Previously housed in Andover Hall, the library moved into its own two-story granite building, designed by Shepley, Bulfinch, Richardson and Abbott in 1960. In September 2001, the library completed an $11.5-million renovation that added two stories, enhanced its technology facilities and study areas, and improved its information systems.
Center for the Study of World Religions buildingEdit
Constructed in 1960, the Center for the Study of World Religions building was designed by the Catalonian architect Josep Lluis Sert, then dean of Harvard's Graduate School of Design, for what was his first Harvard commission. 
Rockefeller Hall, designed by Edward Larrabee Barnes in 1970, featured seminar rooms and a refectory on the ground floor and student housing above. A 2008 renovation by VSBA/Venturi, Scott Brown and Associates, Inc. transformed the upper floors into staff offices, modernized access and created the fourth LEED Gold building at Harvard.
Harvard Divinity School is accredited by the Association of Theological Schools in the United States and Canada (ATS) and approved by ATS to grant the following degrees:
In April 2014, the faculty of HDS voted to suspend admission to its Doctor of Theology (Th.D.) program, although students already enrolled in the Th.D. program were allowed to complete their degrees. Instead, doctoral students pursue Doctor of Philosophy (Ph.D.) degrees under the auspices of the Committee on the Study of Religion, which is made up of 50% Arts and Sciences and 50% Divinity faculty members and housed in the Harvard Faculty of Arts and Sciences. While many Ph.D. students in the GSAS take courses at HDS, and both HDS and FAS characterize the Ph.D. as a joint program, Ph.D. students are formally enrolled in the GSAS and not HDS; only the GSAS at Harvard may award the Ph.D.
Candidates for the MTS choose among 18 areas of academic focus:
- African and African American Religious Studies
- Buddhist Studies
- Comparative Studies
- East Asian Religions
- Hebrew Bible / Old Testament
- Hindu Studies
- History of Christianity
- Islamic Studies
- Jewish Studies
- New Testament and Early Christianity
- Philosophy of Religion
- Religions of the Americas
- Religion, Ethics, and Politics
- Religion, Literature, and Culture
- Religion and the Social Sciences
- South Asian Religious Studies
- Women, Gender, Sexuality, and Religion
Candidates for the M.Div. are required to take at least 12 courses in scriptural interpretation and histories, theologies, and practices. Those 12 courses must include:
- Three courses in the theories, methods, and practices of scriptural interpretation
- Six courses in the histories, theologies, and practices of religious traditions
- No more than nine courses in the same religious tradition, or listed in no religious tradition(s)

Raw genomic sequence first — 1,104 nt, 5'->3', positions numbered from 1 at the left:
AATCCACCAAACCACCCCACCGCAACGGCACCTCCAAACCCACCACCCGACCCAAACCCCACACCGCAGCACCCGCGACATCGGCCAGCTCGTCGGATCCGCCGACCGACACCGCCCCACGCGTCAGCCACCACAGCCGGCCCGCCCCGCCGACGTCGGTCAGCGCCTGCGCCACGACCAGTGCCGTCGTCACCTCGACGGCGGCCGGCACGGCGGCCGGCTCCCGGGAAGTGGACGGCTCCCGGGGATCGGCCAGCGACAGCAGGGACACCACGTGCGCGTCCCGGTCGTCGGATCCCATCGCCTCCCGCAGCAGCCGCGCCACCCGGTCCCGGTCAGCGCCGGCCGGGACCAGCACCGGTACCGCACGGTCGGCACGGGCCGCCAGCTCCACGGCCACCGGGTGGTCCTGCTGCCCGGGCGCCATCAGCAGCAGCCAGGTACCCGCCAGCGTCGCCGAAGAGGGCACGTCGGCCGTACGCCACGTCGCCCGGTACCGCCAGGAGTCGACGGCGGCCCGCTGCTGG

- At least six courses addressing one or more religious tradition(s); of those six, only three may be in the same tradition
Harvard Divinity School Library (previously Andover-Harvard Theological Library)Edit
Library support for the study of religion at Harvard predates the establishment of the Divinity School; almost three-fourths of the 400 volumes that John Harvard gave to Harvard College in 1638 were theological in nature. Books on religion made up a third to a half of the college’s holdings until the Divinity School was established in 1816 and duplicates from the College Library were combined with new purchases to form the beginnings of a specialized library for the school. In 1911, Harvard Divinity School and Andover Theological Seminary formed a partnership and agreed to house their collections together in a common library; when the educational partnership of the schools was dissolved in 1926, Andover Seminary's deposits remained in the library under the terms of a continuing agreement. The library's name changed from "Andover-Harvard Theological Library" to "Harvard Divinity School Library" in 2021.
The library’s collections include all religious traditions in order to support the many approaches to the study of religion at Harvard Divinity School. Its historical collection strengths include Protestant Christianity, Unitarian Universalism, and biblical studies. Additional areas of collecting emphasis since the second half of the twentieth century include women’s studies in religion, the relation of religion to ethnicity and to LGBTQ studies, the ecumenical movement, interreligious communication, and religion and peace-making. Similarly, the rare book collection has strengths in early Protestant Christianity, Unitarian Universalism and related “nonconforming” traditions, and biblical studies. Notable special collections include the papers of Unitarian preacher and theologian William Ellery Channing, theologians Paul Tillich and H. Richard Niebuhr, and New Testament scholar Caspar René Gregory.